Fox, two urban planners, Chris Tepper and Paul Kelterborn, and government relations specialist Ethan Geto won warm shout-outs for their dogged efforts to realize their vision in a patch of urban redevelopment for which there were many competing ideas. The four deflected the praise, stressing the LGBT community’s enthusiasm as critical in winning the support of elected officials who helped fund the $6.5 million project.
Solidarity in the continued fight against the HIV epidemic was the consistent theme of the morning dedication, which was cohosted by the NYC AIDS Memorial Foundation and the End AIDS NY 2020 Coalition, uniting more than 50 advocacy and service organizations with the city and state health departments.
Memorial co-founder Kelterborn, the planner who has typically been the silent partner in the project, spoke at the ceremony, offering an intimate explanation for his and Tepper’s motivation. Both gay men, who never knew a time without AIDS, were struck by the disconnect between their lives and generation and that of older gay men who lived through the plague that cost us more than 100,000 New Yorkers. They conceived of the memorial as a physical reminder to the young of what came before them as well as a refuge for those who recalled the pain they lived through.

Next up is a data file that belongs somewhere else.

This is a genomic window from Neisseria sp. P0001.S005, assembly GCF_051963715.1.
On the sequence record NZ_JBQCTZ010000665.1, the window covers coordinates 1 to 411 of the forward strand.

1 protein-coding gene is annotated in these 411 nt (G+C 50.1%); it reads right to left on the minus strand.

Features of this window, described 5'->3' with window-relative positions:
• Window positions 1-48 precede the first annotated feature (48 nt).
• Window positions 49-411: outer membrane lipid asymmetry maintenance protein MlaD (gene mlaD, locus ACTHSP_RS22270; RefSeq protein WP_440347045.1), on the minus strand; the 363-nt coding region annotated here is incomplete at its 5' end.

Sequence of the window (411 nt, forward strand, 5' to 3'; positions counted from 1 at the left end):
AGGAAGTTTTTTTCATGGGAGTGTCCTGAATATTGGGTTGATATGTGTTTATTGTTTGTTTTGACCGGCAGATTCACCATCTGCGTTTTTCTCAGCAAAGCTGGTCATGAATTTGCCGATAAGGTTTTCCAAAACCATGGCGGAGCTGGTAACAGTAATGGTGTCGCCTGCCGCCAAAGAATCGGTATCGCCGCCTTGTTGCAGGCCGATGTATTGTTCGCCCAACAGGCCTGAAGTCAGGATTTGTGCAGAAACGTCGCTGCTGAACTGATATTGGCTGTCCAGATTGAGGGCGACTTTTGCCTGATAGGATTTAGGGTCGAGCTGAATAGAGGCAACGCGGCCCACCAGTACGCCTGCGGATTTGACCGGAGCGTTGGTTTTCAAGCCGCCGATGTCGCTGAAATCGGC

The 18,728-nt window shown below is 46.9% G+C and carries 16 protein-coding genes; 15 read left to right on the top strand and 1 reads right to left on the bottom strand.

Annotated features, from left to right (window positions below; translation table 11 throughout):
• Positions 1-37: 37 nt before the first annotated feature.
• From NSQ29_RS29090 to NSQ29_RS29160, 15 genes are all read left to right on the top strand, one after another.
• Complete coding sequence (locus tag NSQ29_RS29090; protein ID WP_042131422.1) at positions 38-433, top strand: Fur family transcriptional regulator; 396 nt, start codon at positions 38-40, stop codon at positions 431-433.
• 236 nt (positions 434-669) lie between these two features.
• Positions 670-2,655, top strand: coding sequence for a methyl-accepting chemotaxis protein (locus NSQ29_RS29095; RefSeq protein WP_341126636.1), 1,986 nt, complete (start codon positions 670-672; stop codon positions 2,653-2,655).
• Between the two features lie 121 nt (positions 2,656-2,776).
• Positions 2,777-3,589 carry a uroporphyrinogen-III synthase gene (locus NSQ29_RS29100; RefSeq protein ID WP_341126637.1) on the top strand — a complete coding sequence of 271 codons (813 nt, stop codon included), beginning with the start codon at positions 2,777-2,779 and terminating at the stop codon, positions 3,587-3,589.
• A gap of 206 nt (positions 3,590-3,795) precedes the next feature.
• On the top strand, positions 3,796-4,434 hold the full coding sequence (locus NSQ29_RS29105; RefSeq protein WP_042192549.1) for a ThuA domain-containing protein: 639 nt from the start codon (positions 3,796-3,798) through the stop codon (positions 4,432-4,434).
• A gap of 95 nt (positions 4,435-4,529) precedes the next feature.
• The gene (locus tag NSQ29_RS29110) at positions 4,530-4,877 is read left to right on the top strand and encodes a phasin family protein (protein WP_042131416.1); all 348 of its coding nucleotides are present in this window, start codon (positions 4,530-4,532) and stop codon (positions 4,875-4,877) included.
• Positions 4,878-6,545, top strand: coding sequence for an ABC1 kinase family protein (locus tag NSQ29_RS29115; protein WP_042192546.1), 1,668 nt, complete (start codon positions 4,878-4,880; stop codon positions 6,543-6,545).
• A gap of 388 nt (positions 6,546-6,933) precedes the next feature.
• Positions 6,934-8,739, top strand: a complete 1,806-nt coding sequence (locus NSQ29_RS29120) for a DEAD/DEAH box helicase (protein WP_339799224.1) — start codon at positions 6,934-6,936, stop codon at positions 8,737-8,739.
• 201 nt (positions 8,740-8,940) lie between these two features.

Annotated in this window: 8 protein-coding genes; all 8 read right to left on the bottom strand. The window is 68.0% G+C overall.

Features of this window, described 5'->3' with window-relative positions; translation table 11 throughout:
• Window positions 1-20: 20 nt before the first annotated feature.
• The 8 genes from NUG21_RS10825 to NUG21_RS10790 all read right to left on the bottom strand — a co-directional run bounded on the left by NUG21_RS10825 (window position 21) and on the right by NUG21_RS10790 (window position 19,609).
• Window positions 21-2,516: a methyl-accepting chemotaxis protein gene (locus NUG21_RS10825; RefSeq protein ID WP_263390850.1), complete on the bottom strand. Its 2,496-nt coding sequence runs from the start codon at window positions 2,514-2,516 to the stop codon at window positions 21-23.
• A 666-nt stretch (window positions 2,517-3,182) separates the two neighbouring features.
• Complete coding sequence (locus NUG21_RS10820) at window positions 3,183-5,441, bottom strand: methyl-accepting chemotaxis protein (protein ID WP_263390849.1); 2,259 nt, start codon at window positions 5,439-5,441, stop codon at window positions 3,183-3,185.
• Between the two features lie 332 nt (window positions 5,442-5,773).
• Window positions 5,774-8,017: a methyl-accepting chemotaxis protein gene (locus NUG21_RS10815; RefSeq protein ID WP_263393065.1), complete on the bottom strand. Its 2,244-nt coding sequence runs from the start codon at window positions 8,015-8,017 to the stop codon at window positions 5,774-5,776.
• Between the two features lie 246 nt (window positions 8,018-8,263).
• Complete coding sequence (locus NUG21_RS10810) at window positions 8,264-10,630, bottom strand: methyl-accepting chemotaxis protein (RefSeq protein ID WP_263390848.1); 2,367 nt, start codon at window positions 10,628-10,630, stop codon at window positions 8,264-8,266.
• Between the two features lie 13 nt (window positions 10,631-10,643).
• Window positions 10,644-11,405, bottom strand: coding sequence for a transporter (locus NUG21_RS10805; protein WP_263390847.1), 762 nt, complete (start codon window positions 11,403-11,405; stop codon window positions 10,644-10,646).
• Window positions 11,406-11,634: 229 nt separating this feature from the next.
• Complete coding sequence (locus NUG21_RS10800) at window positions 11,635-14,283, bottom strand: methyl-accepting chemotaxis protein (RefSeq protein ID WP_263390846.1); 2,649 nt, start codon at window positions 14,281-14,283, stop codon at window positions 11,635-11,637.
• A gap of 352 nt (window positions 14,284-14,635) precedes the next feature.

Mayor Bill de Blasio, who at one point paused to collect himself as he evoked the suffering and death of friends, was one of many speakers who trumpeted the decline in new HIV infections. The 2,493 new cases identified in 2015, they emphasized, represent the lowest level on record. At the same time, the mayor warned against complacency, noting that 10 percent of the nearly 1.2 million Americans with living with HIV are in New York City.
“This Memorial will stand for a long time to keep our memories fresh,” de Blasio said.
Well over a thousand people gathered for the ceremony, and – as they inspected the new memorial, whose construction barriers had just come down overnight – many, like the mayor, remembered friends they lost but also the steeliness of activists who rushed forward during the worst days of the 1980s.